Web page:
French Anti-Piracy Law Decreased Music Consumption Variety, Research Suggests

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Newly published research shows that the French anti-piracy law Hadopi has had a positive effect on digital music sales. This effect decreased over time but remained relatively stable for bigger artists. The same data further suggests that people's music consumption became less varied during the same period. According to the researcher, the discovery element of piracy could benefit smaller artists.

Two decades ago, the music industry was presented with an unprecedented threat. Napster made it possible for the public at large to share tracks with people they didn’t have to meet in person.

While sharing was already commonplace on bulletin boards and IRC, Napster opened it up to an audience of millions.

In the years that followed, torrent sites, download portals, and other pirate services only made things worse. To counter this threat the music industry began filing lawsuits and lobbied for modern anti-piracy laws, which France was one of the first countries to adopt.

Ten years ago the French Government approved the HADOPI law. Among other things, it included a graduated response system where Internet subscribers face fines and even criminal convictions if they get caught repeatedly.

According to initial studies, the legislation wasn’t very effective. However, a new paper set to be published in a forthcoming issue of the academic journal Information, Economics and Policy, sings a different tune.

To measure the impact of Hadopi on music consumption, KU Leuven researcher Ruben Savelkoul analyzed music sales in France during the years following the introduction of the law and compared that data with sales in Belgium and the Netherlands.

The research specifically looks at digital download purchases during the early years of Hadopi. The results, shared in an article titled “Superstars vs the Long Tail”, shine an interesting light on the potential impact the anti-piracy law had during this time.

One of the main findings is that Hadopi had a positive effect on the sales of digital music tracks in France compared to the two control countries. This effect was the strongest for popular artists.

In addition, the findings suggest that the effect of Hadopi on sales decreased over time, except for bigger artists.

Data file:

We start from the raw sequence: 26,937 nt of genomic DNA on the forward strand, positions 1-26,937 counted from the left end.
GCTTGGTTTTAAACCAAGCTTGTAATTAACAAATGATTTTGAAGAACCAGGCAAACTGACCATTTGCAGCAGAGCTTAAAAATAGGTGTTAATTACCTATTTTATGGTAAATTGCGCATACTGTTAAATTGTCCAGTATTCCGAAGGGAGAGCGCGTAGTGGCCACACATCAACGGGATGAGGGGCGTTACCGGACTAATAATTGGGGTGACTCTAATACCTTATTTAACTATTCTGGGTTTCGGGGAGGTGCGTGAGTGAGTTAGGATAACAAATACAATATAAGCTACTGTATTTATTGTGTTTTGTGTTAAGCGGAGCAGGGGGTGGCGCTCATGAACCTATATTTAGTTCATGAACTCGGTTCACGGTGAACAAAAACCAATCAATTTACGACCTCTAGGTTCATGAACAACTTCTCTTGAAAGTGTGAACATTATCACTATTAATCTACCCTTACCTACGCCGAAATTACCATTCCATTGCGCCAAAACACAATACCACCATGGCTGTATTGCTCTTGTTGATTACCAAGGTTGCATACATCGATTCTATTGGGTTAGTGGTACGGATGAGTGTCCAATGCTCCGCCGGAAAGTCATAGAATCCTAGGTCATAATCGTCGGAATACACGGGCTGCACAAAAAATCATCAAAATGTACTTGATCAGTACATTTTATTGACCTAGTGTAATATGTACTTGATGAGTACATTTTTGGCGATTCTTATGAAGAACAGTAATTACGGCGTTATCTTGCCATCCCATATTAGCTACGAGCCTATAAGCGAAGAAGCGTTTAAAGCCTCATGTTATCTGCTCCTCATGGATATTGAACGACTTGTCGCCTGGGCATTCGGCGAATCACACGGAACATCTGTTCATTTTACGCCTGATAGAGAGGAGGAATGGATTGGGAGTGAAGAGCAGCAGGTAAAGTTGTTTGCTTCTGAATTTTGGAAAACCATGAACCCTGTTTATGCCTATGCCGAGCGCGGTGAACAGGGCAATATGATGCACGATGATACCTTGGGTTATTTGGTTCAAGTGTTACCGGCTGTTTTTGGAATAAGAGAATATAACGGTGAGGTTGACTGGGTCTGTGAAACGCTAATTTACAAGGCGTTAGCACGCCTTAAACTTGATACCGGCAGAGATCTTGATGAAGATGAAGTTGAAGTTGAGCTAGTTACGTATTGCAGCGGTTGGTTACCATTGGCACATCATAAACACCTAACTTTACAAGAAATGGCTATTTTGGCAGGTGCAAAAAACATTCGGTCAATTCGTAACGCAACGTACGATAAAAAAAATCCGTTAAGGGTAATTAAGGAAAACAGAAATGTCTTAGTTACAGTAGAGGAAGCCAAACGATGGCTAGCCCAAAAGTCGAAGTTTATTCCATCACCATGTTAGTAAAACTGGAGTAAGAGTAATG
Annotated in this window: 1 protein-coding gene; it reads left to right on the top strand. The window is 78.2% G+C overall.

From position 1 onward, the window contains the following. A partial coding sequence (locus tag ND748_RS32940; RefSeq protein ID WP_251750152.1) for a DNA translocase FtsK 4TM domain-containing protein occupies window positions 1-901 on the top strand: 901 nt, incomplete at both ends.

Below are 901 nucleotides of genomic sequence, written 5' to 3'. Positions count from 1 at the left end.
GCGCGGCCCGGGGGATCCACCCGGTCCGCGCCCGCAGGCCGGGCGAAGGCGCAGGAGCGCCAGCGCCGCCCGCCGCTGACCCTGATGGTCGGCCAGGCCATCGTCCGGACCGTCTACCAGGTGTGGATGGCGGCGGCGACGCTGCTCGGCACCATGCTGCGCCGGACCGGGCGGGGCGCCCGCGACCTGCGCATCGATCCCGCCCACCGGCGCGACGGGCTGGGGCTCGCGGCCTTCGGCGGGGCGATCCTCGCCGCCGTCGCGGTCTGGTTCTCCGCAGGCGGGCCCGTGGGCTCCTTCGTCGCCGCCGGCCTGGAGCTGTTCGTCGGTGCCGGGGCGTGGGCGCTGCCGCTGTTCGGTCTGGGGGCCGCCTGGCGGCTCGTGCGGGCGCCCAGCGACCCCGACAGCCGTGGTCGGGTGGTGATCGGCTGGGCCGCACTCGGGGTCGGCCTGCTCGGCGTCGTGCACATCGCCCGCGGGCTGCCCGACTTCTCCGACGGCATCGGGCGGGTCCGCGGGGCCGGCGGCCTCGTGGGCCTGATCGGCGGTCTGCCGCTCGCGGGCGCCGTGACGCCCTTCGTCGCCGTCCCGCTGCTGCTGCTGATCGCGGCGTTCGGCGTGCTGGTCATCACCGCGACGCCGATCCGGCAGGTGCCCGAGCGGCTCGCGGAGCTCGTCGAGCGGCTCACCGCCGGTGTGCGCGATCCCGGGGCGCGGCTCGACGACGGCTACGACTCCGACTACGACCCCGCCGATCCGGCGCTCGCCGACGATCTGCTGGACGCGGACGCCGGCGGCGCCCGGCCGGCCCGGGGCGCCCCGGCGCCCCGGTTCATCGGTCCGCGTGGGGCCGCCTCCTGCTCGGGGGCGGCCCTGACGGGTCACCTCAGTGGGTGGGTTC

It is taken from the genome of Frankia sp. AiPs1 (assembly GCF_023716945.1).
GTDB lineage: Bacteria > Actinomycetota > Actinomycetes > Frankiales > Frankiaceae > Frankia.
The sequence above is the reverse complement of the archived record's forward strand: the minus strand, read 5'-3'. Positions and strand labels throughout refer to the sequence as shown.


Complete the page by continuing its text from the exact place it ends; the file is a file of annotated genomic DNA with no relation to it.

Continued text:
“The introduction of the Hadopi anti-piracy law in France had a positive effect on sales for all artists, superstars as well as artists lower in the sales distribution,” Savelkoul writes.

“The effect is stronger for superstars, suggesting that smaller or niche artists gain exposure from illegal downloading, partly offsetting the negative substitution effect on sales,” he adds.

The weaker effect on smaller artists suggests that these may also see some benefits from piracy. For example, because piracy allows music fans to discover new content more easily.

This leads to the second hypothesis tested by Savelkoul. Did the anti-piracy measures lead to a reduction in variation when it comes to music consumption? This indeed turned out to be the case.

“We found that in the absence of piracy, consumers tend to concentrate more on genre and style,” Savelkoul writes.

The researcher suggests that piracy makes it easier to discover newer music. As a result, people consume more different types of music. Stricter anti-piracy measures limit this effect and as a result music fans buy more ‘popular’ music.

“In absence of the possibility to sample ‘adventurous’ music, consumers might not be willing to pay and purchase these music items to discover its quality and instead opt for ‘safer’ purchases, thus consuming less variety,” Savelkoul notes.

Overall, the findings suggest that stricter anti-piracy measures can positively impact digital sales revenue. At the same time, however, they decrease variation in music consumption.

While these are intriguing findings, the paper’s author cautions against generalizing the results. The findings only cover a relatively short period of a few years. In the long run, the effect may be different.

In addition, the research only looks at digital music sales. It’s unclear what the effect is on touring revenue for example. Related research has found that revenue from live performances is growing for smaller artists and Savelkoul suggests that piracy may have a net positive effect for this group.

Finally, it’s worth noting that the music industry has changed quite a bit since the introduction of Hadopi. Streaming subscriptions are now the main digital revenue source, which has made it easier for consumers to discover new content. As such, the ‘discovery’ benefit of piracy may not be the same today.

A copy of the article titled “Superstars vs the Long Tail: How Does Music Piracy Affect Digital Song Sales for Different Segments of the Industry?” can be found behind a paywall.


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